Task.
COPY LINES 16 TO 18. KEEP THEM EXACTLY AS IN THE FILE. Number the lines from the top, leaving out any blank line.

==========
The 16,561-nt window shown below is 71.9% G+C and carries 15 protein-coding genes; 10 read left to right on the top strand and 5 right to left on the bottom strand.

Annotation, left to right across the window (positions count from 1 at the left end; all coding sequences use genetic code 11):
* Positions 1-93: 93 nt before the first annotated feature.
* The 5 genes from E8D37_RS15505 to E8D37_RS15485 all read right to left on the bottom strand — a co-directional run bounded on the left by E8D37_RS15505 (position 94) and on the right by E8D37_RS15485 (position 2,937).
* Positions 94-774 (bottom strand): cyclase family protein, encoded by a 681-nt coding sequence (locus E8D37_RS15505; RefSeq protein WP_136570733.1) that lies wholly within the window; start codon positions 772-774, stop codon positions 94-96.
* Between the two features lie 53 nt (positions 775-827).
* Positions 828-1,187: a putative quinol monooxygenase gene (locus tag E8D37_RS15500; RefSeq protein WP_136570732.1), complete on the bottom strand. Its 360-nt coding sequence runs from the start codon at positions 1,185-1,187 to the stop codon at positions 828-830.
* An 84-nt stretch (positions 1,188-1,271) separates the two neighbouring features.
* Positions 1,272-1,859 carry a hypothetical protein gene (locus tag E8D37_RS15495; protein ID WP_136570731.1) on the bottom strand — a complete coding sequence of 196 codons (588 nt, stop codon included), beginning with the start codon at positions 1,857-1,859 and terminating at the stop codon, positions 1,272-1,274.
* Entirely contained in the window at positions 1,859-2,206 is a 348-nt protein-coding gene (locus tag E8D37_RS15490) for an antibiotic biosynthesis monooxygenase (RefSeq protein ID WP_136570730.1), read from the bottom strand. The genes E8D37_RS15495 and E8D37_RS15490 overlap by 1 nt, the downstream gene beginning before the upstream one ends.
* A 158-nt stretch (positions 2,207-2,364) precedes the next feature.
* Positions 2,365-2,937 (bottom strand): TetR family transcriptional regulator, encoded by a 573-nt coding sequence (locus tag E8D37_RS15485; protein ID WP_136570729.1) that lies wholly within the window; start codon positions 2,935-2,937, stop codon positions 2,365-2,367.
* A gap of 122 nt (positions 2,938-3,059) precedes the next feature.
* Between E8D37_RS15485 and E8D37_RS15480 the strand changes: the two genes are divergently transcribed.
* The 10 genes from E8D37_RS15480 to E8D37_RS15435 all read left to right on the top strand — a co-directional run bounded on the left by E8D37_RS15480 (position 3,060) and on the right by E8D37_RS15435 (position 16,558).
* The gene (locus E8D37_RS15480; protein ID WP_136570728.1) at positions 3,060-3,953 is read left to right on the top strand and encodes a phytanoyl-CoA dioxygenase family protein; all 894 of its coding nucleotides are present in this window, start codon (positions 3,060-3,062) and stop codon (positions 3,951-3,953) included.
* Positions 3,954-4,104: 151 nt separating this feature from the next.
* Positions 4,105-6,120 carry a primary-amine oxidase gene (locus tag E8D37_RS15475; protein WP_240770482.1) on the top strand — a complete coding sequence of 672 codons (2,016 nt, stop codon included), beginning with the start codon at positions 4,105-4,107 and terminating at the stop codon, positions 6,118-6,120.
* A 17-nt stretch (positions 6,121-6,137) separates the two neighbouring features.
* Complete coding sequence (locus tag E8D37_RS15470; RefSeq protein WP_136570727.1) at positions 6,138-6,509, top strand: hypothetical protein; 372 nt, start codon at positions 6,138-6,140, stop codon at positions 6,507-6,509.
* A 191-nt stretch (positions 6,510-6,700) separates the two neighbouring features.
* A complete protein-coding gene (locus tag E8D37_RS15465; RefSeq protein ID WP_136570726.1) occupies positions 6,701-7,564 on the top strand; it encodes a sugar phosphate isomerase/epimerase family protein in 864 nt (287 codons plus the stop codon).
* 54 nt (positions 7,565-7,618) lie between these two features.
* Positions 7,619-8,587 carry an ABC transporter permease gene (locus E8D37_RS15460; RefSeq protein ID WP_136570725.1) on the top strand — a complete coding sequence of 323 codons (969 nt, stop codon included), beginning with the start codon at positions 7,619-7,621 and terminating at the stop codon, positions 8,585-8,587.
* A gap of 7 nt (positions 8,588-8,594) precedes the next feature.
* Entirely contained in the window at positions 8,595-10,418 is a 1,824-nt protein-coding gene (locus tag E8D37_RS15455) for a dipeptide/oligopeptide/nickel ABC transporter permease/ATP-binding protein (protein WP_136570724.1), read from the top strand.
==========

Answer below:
* The gene (locus E8D37_RS15480; protein ID WP_136570728.1) at positions 3,060-3,953 is read left to right on the top strand and encodes a phytanoyl-CoA dioxygenase family protein; all 894 of its coding nucleotides are present in this window, start codon (positions 3,060-3,062) and stop codon (positions 3,951-3,953) included.
* Positions 3,954-4,104: 151 nt separating this feature from the next.
* Positions 4,105-6,120 carry a primary-amine oxidase gene (locus tag E8D37_RS15475; protein WP_240770482.1) on the top strand — a complete coding sequence of 672 codons (2,016 nt, stop codon included), beginning with the start codon at positions 4,105-4,107 and terminating at the stop codon, positions 6,118-6,120.